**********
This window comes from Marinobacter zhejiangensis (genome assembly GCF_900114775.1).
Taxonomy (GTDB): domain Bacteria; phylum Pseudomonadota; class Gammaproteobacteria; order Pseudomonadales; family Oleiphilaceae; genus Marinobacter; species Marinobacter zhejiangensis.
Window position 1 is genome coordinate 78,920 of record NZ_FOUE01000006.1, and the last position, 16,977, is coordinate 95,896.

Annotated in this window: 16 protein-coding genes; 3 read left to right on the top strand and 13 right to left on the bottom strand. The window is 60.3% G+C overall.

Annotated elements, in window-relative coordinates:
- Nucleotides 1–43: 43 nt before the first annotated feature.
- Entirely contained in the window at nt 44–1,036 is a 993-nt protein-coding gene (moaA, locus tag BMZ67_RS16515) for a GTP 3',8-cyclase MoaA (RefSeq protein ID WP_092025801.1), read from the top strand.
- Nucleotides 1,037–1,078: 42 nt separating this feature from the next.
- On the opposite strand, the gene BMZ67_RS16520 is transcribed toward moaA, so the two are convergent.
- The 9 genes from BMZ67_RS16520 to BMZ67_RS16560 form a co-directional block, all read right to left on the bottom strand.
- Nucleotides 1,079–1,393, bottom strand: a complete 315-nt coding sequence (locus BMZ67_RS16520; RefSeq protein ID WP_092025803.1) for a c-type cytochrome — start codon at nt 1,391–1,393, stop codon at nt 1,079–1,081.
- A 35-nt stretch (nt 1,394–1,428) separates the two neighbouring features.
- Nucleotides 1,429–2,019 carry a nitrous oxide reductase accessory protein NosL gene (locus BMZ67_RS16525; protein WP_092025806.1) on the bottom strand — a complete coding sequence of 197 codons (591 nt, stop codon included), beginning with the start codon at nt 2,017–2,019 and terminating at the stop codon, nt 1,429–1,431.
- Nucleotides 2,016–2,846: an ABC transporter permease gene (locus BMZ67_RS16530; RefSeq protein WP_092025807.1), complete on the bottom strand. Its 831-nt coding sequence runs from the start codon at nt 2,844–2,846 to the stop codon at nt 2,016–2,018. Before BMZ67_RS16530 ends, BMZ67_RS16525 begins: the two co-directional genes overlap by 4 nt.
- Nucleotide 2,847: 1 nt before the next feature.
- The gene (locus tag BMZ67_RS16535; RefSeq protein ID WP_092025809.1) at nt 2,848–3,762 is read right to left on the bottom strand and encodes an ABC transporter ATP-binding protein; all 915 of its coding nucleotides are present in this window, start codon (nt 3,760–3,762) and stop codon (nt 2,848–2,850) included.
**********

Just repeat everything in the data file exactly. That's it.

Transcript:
This window comes from Marinobacter zhejiangensis (genome assembly GCF_900114775.1).
Taxonomy (GTDB): domain Bacteria; phylum Pseudomonadota; class Gammaproteobacteria; order Pseudomonadales; family Oleiphilaceae; genus Marinobacter; species Marinobacter zhejiangensis.
Window position 1 is genome coordinate 78,920 of record NZ_FOUE01000006.1, and the last position, 16,977, is coordinate 95,896.

Annotated in this window: 16 protein-coding genes; 3 read left to right on the top strand and 13 right to left on the bottom strand. The window is 60.3% G+C overall.

Annotated elements, in window-relative coordinates:
- Nucleotides 1–43: 43 nt before the first annotated feature.
- Entirely contained in the window at nt 44–1,036 is a 993-nt protein-coding gene (moaA, locus tag BMZ67_RS16515) for a GTP 3',8-cyclase MoaA (RefSeq protein ID WP_092025801.1), read from the top strand.
- Nucleotides 1,037–1,078: 42 nt separating this feature from the next.
- On the opposite strand, the gene BMZ67_RS16520 is transcribed toward moaA, so the two are convergent.
- The 9 genes from BMZ67_RS16520 to BMZ67_RS16560 form a co-directional block, all read right to left on the bottom strand.
- Nucleotides 1,079–1,393, bottom strand: a complete 315-nt coding sequence (locus BMZ67_RS16520; RefSeq protein ID WP_092025803.1) for a c-type cytochrome — start codon at nt 1,391–1,393, stop codon at nt 1,079–1,081.
- A 35-nt stretch (nt 1,394–1,428) separates the two neighbouring features.
- Nucleotides 1,429–2,019 carry a nitrous oxide reductase accessory protein NosL gene (locus BMZ67_RS16525; protein WP_092025806.1) on the bottom strand — a complete coding sequence of 197 codons (591 nt, stop codon included), beginning with the start codon at nt 2,017–2,019 and terminating at the stop codon, nt 1,429–1,431.
- Nucleotides 2,016–2,846: an ABC transporter permease gene (locus BMZ67_RS16530; RefSeq protein WP_092025807.1), complete on the bottom strand. Its 831-nt coding sequence runs from the start codon at nt 2,844–2,846 to the stop codon at nt 2,016–2,018. Before BMZ67_RS16530 ends, BMZ67_RS16525 begins: the two co-directional genes overlap by 4 nt.
- Nucleotide 2,847: 1 nt before the next feature.
- The gene (locus tag BMZ67_RS16535; RefSeq protein ID WP_092025809.1) at nt 2,848–3,762 is read right to left on the bottom strand and encodes an ABC transporter ATP-binding protein; all 915 of its coding nucleotides are present in this window, start codon (nt 3,760–3,762) and stop codon (nt 2,848–2,850) included.